What is PrEP?
PrEP is a medication which can be taken to prevent HIV transmission and is available on the NHS for people who are at high risk of contracting HIV.
Taking PrEP before being exposed to HIV means there’s enough drug inside you to block HIV if it gets into your body.
The medication used for PrEP is a tablet which contains Tenofovir and Emtricitabine (drugs commonly used to treat HIV).
It is sometimes called Truvada but most of the PrEP we use in the UK is generic PrEP.
Who can use PrEP?
People who may be eligible to take PrEP include:
- Men who have anal sex with Men without using condoms
- Trans women who have Anal sex without using condoms
- People who have a partner who is HIV + and has a viral load above 40 and have sex without using condoms.
Other groups who may be at high risk of HIV would be considered on a case by case basis, as a decision would be made about whether they would benefit from PrEP.
These people may include:
- Commercial Sex Workers
- People who inject drugs
PrEP is not licenced for use by people aged 15 and under
Some people will not be able to take PrEP because of their medical history.
These include people:
- Who are HIV+
- Who have an acute Hepatitis B infection
- Who are immunosuppressed
- Who are pregnant or breastfeeding
- Who have liver failure or a serious liver condition
- Who have Osteoporosis
- Who are allergic to Tenofovir or Emtricitabine
- Who are taking a medication which may interact with PrEP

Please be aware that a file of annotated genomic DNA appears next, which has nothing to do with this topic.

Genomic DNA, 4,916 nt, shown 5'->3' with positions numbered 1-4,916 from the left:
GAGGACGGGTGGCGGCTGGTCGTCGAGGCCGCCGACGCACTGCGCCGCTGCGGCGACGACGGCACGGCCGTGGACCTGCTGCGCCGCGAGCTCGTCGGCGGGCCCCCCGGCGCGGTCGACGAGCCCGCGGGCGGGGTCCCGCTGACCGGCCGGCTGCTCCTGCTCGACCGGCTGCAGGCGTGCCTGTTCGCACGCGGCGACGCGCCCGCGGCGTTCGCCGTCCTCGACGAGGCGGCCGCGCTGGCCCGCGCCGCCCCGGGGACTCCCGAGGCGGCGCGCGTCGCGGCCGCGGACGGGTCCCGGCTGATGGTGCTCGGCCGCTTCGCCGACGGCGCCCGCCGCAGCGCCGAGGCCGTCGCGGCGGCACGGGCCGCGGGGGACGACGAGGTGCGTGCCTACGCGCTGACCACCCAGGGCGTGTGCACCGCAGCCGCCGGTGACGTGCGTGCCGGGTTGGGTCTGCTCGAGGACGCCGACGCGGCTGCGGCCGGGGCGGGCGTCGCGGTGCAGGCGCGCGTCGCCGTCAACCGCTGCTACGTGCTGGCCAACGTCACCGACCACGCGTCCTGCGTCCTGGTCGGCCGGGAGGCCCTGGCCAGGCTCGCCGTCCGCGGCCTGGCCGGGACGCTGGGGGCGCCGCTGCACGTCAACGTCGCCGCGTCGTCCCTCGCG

How to take PrEP
There are two methods which people can use:
- Daily dosing – One tablet taken daily at the same time each day
- Event based dosing- Medication is only taken when needed (two tablets two to 24 hours before sex, one tablet 24 hours after sex and daily until 48 hours without sexual activity have passed.
Both methods have been shown to be very effective, although on-demand dosing has only been studied in gay and bisexual men.
Daily dosing is recommended for women who need to take PrEP every day for seven days to be protected against HIV.
Daily PrEP is recommended for all Trans people using hormone treatment as there isn’t sufficient data to support other dosing options.
Is PrEP safe?
If you’re thinking about getting PrEP from outside the NHS, it’s important that you talk to an adviser from a sexual health clinic. They will support you to use the treatment safely and provide necessary tests.
In the studies that have been performed across the world, no participants contracted HIV as long as they took their PrEP correctly.
The medication is very safe and has few side effects.
A few people experience nausea, headaches or tiredness and, very rarely, the medication can affect kidney function. As a precaution, people taking PrEP have their liver function tested every year.
Although PrEP is very effective at preventing HIV from being passed on, it doesn’t protect against any other STIs, unlike using condoms.
It is therefore important that anyone taking PrEP has a regular STI check every 3 months as this will allow any infections to be diagnosed and treated quickly.
If you would like to discuss PrEP, please contact your local Sexual Health Clinic and make an appointment to speak to a member of the Health Adviser team. We can assess whether PrEP is right for you and give advice and support in making sure People take PrEP safely.
Further information is also available from the following websites: